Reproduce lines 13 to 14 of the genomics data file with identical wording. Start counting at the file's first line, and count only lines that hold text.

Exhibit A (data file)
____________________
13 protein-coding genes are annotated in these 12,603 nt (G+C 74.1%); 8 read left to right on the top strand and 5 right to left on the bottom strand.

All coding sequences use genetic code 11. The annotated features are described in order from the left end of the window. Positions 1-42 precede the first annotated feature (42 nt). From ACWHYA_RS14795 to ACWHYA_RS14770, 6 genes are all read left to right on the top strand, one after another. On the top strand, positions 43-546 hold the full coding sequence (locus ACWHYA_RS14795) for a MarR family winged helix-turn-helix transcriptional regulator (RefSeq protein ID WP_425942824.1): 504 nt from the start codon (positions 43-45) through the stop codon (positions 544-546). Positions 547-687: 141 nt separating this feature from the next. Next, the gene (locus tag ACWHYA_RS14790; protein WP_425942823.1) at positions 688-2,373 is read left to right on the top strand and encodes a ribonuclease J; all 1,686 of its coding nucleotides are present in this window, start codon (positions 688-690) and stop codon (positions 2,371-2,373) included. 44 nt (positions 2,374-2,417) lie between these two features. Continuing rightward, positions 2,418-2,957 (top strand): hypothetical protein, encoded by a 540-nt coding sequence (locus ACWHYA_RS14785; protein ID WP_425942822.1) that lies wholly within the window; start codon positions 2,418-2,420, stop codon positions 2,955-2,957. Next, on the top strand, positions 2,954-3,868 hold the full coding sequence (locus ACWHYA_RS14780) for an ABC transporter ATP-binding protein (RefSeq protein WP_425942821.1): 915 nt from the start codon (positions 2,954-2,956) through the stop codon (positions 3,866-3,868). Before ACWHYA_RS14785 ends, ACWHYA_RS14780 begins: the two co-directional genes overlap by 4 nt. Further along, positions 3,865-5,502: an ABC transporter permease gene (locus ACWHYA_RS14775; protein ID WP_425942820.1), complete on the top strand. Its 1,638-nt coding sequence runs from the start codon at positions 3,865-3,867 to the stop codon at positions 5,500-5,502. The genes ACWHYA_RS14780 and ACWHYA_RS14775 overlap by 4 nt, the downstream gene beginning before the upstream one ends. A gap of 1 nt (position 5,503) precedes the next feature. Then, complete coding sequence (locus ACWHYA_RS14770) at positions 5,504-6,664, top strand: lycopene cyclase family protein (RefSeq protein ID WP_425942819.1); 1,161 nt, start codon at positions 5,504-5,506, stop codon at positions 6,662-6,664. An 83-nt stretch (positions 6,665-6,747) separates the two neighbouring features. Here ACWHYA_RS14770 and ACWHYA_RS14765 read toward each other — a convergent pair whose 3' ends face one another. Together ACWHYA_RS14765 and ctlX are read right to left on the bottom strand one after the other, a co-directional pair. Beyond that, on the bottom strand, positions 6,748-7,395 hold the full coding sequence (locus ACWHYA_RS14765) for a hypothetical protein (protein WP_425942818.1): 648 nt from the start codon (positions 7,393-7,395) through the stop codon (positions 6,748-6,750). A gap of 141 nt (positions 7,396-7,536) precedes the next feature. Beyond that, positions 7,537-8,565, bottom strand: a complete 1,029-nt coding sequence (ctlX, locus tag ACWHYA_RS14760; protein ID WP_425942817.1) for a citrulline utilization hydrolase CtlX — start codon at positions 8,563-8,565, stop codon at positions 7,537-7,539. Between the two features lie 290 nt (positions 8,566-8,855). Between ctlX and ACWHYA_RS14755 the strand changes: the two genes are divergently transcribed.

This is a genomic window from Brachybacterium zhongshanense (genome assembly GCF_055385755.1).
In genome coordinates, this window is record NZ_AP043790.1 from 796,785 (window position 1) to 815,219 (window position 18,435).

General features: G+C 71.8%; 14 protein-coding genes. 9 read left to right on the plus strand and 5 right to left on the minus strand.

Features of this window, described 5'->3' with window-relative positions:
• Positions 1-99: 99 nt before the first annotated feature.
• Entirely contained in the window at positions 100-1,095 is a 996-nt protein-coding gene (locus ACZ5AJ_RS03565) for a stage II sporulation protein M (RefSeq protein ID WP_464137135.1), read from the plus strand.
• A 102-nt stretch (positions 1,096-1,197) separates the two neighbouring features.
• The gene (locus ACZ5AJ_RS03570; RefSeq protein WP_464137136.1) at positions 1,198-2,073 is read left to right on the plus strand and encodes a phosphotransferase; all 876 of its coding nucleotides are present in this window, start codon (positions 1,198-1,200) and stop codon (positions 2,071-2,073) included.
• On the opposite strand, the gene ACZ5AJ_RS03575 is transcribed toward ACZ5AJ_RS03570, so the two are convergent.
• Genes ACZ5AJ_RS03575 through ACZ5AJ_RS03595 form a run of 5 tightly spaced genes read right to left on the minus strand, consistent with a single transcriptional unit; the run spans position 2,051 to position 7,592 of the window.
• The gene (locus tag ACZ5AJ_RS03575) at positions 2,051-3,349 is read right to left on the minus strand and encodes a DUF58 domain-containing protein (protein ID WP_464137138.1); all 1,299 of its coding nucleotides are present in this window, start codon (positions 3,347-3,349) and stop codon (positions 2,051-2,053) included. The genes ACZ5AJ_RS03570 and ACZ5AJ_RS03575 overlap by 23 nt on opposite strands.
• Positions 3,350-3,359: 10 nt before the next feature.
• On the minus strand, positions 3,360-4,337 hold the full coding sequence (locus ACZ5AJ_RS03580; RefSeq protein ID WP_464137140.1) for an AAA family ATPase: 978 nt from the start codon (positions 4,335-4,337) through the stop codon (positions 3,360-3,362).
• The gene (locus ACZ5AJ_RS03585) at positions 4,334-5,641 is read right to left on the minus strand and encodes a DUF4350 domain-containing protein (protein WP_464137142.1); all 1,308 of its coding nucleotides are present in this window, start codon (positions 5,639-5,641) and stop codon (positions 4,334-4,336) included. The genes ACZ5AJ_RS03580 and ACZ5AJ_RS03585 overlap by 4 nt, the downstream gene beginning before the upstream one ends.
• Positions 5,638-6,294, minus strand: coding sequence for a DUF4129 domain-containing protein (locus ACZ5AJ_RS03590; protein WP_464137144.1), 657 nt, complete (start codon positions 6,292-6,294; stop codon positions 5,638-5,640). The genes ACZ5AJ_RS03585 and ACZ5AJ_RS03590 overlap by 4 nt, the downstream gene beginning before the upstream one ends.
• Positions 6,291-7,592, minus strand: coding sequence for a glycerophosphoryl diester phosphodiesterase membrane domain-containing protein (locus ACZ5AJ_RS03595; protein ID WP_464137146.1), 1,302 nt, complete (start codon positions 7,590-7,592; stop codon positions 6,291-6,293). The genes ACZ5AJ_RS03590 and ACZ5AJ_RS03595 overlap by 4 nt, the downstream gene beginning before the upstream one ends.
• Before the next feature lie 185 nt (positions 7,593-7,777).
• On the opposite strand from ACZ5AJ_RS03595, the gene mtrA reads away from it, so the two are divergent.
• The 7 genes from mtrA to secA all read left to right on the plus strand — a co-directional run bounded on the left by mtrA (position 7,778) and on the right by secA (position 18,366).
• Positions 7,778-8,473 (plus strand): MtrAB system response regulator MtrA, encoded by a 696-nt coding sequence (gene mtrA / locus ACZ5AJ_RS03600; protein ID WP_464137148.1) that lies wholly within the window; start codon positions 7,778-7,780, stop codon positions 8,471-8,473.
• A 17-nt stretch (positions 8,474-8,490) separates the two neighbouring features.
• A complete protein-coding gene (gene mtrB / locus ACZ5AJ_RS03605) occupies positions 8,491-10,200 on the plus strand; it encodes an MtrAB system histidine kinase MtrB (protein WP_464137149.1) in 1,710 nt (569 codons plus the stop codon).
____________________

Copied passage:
• The gene (locus tag ACZ5AJ_RS03575) at positions 2,051-3,349 is read right to left on the minus strand and encodes a DUF58 domain-containing protein (protein ID WP_464137138.1); all 1,299 of its coding nucleotides are present in this window, start codon (positions 3,347-3,349) and stop codon (positions 2,051-2,053) included. The genes ACZ5AJ_RS03570 and ACZ5AJ_RS03575 overlap by 23 nt on opposite strands.
• Positions 3,350-3,359: 10 nt before the next feature.